12 Different Times When You Should Update Your Will

Some situations where you may need to change your will should be obvious to most people. But others just may surprise you.

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I can’t tell you how often I meet with clients who tell me they have been meaning to update their wills for years but never got around to doing it. Their numbers are only surpassed by the people who didn’t think they needed to update their legal documents, and their omissions become clear once they passed away and their family discovers the will is woefully inappropriate.

Some wills really do pass the test of time. I have seen a 50+-year-old will that was spot-on. The deceased individual stated they wanted their spouse to receive their assets, then their children equally if their spouse passed away, and named the same people as executors of their estate. The drafting attorney could have patted himself on the back that he foresaw exactly how things would be, but the skeptic could say he got lucky that what he drafted happened to play out in this family’s life without any hitches.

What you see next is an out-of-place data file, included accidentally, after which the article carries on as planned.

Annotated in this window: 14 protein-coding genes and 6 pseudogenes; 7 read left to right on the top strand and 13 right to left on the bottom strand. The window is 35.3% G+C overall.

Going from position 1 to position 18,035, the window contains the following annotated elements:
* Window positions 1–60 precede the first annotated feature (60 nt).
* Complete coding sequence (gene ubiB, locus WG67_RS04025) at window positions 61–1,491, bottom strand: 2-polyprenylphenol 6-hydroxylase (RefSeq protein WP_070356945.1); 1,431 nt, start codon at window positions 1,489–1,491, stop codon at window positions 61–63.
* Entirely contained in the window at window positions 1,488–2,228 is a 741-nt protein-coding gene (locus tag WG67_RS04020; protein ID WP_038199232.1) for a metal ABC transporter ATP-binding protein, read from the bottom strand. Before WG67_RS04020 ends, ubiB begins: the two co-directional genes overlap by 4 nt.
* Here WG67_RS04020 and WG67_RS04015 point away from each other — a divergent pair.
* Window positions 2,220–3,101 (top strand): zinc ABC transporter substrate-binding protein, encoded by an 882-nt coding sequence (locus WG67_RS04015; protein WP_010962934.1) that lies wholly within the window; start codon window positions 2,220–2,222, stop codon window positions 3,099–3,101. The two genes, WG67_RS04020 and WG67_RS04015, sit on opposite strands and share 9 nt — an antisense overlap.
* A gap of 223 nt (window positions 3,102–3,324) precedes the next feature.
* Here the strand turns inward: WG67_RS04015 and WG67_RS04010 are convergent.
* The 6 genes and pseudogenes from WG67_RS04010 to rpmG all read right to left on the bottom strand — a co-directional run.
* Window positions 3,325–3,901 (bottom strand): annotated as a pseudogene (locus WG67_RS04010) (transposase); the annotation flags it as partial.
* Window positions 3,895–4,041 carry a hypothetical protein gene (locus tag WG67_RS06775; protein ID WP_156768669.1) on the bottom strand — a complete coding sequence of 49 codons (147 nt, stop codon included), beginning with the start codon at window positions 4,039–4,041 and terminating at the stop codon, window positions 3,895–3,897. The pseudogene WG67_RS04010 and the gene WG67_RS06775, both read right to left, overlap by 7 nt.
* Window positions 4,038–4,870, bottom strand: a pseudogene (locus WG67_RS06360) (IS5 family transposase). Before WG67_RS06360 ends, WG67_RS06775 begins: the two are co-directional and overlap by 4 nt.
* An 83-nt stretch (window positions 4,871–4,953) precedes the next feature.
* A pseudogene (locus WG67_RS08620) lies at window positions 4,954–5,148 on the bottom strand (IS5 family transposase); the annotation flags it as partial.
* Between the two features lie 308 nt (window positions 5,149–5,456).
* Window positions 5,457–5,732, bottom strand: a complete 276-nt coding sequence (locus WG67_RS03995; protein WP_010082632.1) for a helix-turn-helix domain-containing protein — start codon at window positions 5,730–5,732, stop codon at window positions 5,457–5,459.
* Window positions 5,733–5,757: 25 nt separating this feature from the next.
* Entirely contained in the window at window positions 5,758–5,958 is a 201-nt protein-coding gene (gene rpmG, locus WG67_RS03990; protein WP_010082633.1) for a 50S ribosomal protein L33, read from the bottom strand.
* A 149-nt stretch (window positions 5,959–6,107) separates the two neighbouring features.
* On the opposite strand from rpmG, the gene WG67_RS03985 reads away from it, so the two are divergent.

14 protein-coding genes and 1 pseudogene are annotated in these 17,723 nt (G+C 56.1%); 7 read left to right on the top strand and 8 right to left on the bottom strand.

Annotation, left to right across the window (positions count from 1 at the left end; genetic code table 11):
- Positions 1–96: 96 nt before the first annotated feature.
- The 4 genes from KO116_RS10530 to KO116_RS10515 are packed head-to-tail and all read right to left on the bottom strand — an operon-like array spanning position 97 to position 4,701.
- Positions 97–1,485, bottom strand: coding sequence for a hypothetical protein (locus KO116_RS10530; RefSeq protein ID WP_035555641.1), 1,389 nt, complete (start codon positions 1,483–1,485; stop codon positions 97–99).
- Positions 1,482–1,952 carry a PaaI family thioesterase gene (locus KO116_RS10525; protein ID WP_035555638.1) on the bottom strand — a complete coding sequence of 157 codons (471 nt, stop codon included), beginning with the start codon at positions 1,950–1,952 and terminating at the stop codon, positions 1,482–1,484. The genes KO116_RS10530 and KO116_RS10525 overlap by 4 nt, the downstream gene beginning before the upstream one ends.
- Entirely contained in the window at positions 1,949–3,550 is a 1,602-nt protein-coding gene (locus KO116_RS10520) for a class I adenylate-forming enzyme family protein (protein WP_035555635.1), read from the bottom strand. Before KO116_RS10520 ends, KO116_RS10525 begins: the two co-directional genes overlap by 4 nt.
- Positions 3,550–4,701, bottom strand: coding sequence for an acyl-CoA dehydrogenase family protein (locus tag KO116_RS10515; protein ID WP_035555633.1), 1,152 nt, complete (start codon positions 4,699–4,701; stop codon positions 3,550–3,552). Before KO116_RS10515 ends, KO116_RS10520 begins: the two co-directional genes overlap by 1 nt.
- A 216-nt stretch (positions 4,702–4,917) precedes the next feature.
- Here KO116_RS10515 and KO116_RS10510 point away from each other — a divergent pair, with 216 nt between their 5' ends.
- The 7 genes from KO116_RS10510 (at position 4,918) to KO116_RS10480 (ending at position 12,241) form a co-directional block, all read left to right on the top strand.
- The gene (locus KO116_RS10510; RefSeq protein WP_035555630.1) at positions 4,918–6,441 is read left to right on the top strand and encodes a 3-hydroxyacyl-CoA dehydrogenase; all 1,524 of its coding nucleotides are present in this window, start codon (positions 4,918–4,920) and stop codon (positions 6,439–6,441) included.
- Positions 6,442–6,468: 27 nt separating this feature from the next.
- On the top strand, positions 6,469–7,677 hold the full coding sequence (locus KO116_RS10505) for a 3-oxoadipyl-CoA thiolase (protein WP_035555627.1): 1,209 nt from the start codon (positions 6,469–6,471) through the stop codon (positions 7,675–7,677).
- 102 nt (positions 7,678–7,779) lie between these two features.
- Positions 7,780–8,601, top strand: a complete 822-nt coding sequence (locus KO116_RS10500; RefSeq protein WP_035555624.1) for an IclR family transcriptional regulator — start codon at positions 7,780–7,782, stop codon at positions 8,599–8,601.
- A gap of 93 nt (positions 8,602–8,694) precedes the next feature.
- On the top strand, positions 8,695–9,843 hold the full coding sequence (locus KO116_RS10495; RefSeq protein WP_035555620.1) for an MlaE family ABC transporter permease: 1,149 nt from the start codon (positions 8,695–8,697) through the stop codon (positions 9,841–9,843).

It is also important to realize that it isn’t merely “why” you are updating your will, but “when” you are updating that can make all the difference. Acting too late (or too early) may mean your changes are no longer appropriate or even immediately invalidated. Here are 12 times you should consider changing your will:

This article was written by and presents the views of our contributing adviser, not the Kiplinger editorial staff. You can check adviser records with the SEC or with FINRA.

This article was written by and presents the views of our contributing adviser, not the Kiplinger editorial staff. You can check adviser records with the SEC or with FINRA.

Daniel A. Timins, Esq., CFP®
Owner, Law Offices of Daniel Timins

Daniel A. Timins is an estate planning and elder law attorney, as well as a Certified Financial Planner®. He specializes in Estate Planning, Surrogate’s Court proceedings, Real Estate Law, Commercial Law and Medicaid Planning. He is a graduate of Pace Law School.